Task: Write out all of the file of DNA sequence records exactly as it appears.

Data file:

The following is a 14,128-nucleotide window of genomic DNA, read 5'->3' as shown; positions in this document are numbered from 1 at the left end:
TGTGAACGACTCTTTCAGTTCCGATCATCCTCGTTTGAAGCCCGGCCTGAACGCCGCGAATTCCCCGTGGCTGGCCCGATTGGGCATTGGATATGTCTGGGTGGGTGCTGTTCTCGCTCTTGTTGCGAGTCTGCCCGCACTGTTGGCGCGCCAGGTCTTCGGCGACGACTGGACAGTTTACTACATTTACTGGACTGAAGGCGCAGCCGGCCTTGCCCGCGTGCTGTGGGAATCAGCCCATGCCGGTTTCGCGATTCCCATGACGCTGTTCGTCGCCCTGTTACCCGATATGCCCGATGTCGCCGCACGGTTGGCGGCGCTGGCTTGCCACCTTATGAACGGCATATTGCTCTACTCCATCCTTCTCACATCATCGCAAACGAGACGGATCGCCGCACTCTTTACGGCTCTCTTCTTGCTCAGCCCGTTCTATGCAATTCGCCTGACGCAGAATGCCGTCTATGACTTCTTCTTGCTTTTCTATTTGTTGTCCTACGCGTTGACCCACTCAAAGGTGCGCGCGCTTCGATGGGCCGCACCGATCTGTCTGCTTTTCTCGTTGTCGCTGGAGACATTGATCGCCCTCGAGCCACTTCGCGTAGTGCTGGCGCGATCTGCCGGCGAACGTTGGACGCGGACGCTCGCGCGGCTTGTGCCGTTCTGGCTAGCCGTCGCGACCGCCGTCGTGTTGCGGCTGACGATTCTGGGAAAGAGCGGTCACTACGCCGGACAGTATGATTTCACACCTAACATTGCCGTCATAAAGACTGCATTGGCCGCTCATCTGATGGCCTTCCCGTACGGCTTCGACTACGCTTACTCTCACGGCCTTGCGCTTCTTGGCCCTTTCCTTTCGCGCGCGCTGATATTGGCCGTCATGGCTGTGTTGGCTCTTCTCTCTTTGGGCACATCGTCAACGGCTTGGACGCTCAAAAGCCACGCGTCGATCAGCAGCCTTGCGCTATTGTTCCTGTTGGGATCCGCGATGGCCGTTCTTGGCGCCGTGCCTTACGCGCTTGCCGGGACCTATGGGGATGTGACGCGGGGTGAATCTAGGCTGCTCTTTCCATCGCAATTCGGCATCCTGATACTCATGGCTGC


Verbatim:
The following is a 14,128-nucleotide window of genomic DNA, read 5'->3' as shown; positions in this document are numbered from 1 at the left end:
TGTGAACGACTCTTTCAGTTCCGATCATCCTCGTTTGAAGCCCGGCCTGAACGCCGCGAATTCCCCGTGGCTGGCCCGATTGGGCATTGGATATGTCTGGGTGGGTGCTGTTCTCGCTCTTGTTGCGAGTCTGCCCGCACTGTTGGCGCGCCAGGTCTTCGGCGACGACTGGACAGTTTACTACATTTACTGGACTGAAGGCGCAGCCGGCCTTGCCCGCGTGCTGTGGGAATCAGCCCATGCCGGTTTCGCGATTCCCATGACGCTGTTCGTCGCCCTGTTACCCGATATGCCCGATGTCGCCGCACGGTTGGCGGCGCTGGCTTGCCACCTTATGAACGGCATATTGCTCTACTCCATCCTTCTCACATCATCGCAAACGAGACGGATCGCCGCACTCTTTACGGCTCTCTTCTTGCTCAGCCCGTTCTATGCAATTCGCCTGACGCAGAATGCCGTCTATGACTTCTTCTTGCTTTTCTATTTGTTGTCCTACGCGTTGACCCACTCAAAGGTGCGCGCGCTTCGATGGGCCGCACCGATCTGTCTGCTTTTCTCGTTGTCGCTGGAGACATTGATCGCCCTCGAGCCACTTCGCGTAGTGCTGGCGCGATCTGCCGGCGAACGTTGGACGCGGACGCTCGCGCGGCTTGTGCCGTTCTGGCTAGCCGTCGCGACCGCCGTCGTGTTGCGGCTGACGATTCTGGGAAAGAGCGGTCACTACGCCGGACAGTATGATTTCACACCTAACATTGCCGTCATAAAGACTGCATTGGCCGCTCATCTGATGGCCTTCCCGTACGGCTTCGACTACGCTTACTCTCACGGCCTTGCGCTTCTTGGCCCTTTCCTTTCGCGCGCGCTGATATTGGCCGTCATGGCTGTGTTGGCTCTTCTCTCTTTGGGCACATCGTCAACGGCTTGGACGCTCAAAAGCCACGCGTCGATCAGCAGCCTTGCGCTATTGTTCCTGTTGGGATCCGCGATGGCCGTTCTTGGCGCCGTGCCTTACGCGCTTGCCGGGACCTATGGGGATGTGACGCGGGGTGAATCTAGGCTGCTCTTTCCATCGCAATTCGGCATCCTGATACTCATGGCTGC